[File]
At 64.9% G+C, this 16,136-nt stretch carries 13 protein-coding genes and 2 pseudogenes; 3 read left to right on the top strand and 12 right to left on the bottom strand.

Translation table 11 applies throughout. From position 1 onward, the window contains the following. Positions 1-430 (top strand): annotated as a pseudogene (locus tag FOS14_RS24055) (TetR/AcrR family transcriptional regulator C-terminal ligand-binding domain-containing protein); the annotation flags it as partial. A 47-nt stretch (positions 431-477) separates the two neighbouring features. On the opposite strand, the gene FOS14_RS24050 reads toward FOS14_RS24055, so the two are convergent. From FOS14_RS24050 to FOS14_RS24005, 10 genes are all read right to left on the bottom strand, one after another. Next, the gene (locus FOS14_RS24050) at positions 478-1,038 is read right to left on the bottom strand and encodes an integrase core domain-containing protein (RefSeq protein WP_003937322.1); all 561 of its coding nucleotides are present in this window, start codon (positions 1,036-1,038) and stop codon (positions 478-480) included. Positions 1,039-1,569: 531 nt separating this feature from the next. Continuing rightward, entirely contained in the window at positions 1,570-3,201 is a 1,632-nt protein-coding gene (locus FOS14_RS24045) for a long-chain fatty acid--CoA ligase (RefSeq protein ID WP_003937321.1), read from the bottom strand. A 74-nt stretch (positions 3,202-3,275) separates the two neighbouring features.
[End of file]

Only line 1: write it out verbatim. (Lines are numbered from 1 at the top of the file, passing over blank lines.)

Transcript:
At 64.9% G+C, this 16,136-nt stretch carries 13 protein-coding genes and 2 pseudogenes; 3 read left to right on the top strand and 12 right to left on the bottom strand.